Be­cause after all, this was fun. When Amer­i­can Canyon’s Ian Duffield hit a long-range Steph Cur­ry­like shot, you couldn’t help but grin from ear to ear as im­me­di­ately his team­mates for­got about de­fense in or­der to give more hand­shakes in cel­e­bra­tion.

Taylor even got into the ac­tion with the school march­ing band, giv­ing a thumbs up in ap­proval and do­ing a lit­tle jig with them on the side­line.

You had to feel good, be­cause high school, well, it’s tough. Special ed­u­ca­tion stu­dents and gen­eral ed­u­ca­tion stu­dents, we all

have things to feel em­bar­rassed about for what­ever rea­son. But when it’s re­ally no­tice­able, it can be cruel as some kids can of­ten be jerks. All you want to do is just fit in some­how, have some­one ask, “How’s your day go­ing?” You don’t know that in a few years when you go off to col­lege, no­body re­ally cares if you’re pop­u­lar or not.

So when ev­ery­one on and off the court seemed to not care about cliques, pop­u­lar­ity or lev­els of ath­leti­cism, even for a lit­tle while it felt right.

Jimmy Lar­son, an Amer­i­can Canyon baseball player who served as one of the team’s cap­tains, said one of the best things about the event was get­ting to know some kids on cam­pus that might have been un­ap­proach­able in the past.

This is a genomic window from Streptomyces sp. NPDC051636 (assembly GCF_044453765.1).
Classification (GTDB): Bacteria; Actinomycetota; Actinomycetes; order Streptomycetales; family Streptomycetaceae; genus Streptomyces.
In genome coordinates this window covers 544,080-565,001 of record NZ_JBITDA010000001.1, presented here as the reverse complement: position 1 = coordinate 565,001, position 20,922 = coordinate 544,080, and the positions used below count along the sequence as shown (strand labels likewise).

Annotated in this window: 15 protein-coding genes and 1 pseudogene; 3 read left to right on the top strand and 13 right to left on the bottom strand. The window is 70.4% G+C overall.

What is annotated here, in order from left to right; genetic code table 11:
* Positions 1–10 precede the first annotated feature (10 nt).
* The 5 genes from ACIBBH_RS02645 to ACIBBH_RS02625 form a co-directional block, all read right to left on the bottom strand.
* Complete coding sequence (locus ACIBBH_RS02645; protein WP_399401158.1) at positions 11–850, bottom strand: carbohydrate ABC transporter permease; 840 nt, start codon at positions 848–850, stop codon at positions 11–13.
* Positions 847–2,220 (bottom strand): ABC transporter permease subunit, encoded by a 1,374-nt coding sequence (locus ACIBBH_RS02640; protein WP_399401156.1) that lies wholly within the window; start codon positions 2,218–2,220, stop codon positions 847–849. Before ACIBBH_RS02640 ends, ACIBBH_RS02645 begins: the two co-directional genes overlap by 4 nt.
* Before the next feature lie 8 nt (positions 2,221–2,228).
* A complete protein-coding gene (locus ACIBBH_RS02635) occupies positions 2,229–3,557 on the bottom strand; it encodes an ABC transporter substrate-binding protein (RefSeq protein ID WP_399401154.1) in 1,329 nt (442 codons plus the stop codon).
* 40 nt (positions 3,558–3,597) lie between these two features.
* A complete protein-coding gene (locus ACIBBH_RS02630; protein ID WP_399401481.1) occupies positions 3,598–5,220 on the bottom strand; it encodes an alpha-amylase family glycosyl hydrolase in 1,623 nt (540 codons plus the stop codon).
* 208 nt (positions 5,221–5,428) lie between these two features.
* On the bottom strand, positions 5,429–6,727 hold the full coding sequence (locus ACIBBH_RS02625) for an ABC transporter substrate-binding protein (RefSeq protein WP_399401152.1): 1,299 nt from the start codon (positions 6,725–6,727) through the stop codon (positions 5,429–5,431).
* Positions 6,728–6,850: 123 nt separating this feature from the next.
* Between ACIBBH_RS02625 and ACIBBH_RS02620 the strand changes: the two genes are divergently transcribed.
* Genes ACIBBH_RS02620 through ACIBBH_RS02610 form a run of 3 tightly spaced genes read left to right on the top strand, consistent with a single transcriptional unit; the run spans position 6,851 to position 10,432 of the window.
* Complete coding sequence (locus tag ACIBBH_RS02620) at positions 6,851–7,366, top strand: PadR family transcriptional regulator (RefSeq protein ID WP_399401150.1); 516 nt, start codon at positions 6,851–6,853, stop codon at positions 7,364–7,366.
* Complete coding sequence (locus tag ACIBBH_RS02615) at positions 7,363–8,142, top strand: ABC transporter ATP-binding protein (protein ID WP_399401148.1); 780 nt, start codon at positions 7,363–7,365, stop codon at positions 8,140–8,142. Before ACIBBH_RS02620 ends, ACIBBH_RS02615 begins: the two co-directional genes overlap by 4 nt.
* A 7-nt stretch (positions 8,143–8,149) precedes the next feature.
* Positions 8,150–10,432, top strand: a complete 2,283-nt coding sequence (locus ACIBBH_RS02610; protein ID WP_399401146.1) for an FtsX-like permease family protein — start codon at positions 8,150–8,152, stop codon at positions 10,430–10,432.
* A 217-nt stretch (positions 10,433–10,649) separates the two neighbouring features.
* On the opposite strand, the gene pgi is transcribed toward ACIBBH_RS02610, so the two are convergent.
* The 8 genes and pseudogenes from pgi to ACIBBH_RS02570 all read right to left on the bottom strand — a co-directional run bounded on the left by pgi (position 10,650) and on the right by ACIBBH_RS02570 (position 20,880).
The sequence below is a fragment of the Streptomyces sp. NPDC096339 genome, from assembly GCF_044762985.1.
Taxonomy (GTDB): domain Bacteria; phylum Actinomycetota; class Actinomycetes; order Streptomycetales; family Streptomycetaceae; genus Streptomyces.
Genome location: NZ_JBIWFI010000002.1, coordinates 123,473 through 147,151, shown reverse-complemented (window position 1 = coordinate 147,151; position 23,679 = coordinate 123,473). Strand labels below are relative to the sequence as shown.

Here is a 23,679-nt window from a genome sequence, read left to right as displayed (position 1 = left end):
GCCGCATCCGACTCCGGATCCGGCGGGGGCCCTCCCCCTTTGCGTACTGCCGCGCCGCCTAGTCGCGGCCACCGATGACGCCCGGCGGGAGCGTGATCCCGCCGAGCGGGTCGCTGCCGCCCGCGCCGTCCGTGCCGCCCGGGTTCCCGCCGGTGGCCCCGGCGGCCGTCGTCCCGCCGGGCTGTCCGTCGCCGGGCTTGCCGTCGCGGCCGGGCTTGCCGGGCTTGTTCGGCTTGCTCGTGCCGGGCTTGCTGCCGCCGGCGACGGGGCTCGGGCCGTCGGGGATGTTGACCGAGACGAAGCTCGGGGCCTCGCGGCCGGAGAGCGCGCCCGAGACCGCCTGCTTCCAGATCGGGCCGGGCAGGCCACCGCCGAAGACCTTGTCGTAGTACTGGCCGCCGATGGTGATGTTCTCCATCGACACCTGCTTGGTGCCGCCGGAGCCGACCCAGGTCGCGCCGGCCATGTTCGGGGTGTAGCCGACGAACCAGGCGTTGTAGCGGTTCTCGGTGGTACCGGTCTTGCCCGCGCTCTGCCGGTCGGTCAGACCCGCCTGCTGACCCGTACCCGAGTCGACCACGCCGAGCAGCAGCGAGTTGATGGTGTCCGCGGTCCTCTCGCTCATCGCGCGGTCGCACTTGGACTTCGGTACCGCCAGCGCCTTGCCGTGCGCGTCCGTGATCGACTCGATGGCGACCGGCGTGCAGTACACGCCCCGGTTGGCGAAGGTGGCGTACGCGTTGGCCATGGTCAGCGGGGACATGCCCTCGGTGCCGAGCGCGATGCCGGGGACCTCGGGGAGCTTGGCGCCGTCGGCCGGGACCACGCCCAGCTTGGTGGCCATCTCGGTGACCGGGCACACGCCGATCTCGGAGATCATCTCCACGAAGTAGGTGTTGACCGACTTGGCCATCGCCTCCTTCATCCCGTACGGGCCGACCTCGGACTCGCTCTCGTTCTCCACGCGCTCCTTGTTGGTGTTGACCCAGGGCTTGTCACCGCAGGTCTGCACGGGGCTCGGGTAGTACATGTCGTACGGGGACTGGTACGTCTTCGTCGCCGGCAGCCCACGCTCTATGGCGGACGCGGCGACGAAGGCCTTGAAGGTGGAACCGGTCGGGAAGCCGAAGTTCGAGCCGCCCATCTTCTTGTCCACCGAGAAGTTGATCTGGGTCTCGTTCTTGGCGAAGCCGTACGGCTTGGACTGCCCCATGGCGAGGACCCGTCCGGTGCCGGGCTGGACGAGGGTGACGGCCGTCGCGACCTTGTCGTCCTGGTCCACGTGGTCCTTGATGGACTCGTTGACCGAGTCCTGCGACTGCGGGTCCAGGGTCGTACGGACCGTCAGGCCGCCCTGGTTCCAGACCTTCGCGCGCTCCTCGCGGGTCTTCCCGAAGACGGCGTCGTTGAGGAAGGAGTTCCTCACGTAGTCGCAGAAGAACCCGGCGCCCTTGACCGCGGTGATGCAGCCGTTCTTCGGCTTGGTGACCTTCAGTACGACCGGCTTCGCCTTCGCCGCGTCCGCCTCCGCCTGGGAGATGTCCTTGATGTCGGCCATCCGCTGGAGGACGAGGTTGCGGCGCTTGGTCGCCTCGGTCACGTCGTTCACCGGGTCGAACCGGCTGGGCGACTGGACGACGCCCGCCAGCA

“We have a huge bond now,” Lar­son said. “Ev­ery time some­one makes a shot in prac­tice, we all get real ex­cited. But it’s been cool get­ting to know some of these guys that nor­mally don’t say much. In­stead, now we are dab­bing each other and shak­ing hands all the time.”

Amer­i­can Canyon teacher Melissa Shimer ex­plained be­fore the event,

“It wasn’t just a great thing for the special ed­u­ca­tion play­ers, but also the other play­ers. It helped bridge the gap and spread unity be­tween the two groups and boost school cul­ture.”

One of the high­lights of the con­test came with about a minute left. Standing at half court, Dun­stan seemed to be in a daze look­ing out into the crowd, as if ask­ing, “What’s go­ing on?” When his Beni­cia team­mate P.J. Morgan gave him the ball after a re­bound, Dun­stan ini­tially started walk­ing to­ward the op­pos­ing bas­ket. Morgan helped turn him around and sec­onds later Dun­stan tucked the ball in one arm and started skip­ping to­ward his own, cor­rect hoop. “I got this,” he seemed to say.

Guided by Zim­mer and Taylor, Dun­stan walked into the key as the noise grew and grew un­til it roared when he banked in a shot in his first at­tempt.

McCaus­land, who hit a num­ber of layups him­self, was pumped up after the game ended while be­ing in­ter­viewed by yours truly.

“I shoot the hoops! I shoot! And it was awe­some,” McCaus­land said with de­light. “It was cool. Bas­ket­ball!”

McCaus­land was then asked what his fa­vorite part of the ex­pe­ri­ence was.

“The prac­tices were in­cred­i­ble. They were amaz­ing,” McCaus­land shouted. “Play­ing with my friends and my crew … they were all very nice.”

Be­cause some­times there is some­thing you can make even bet­ter than a bas­ket.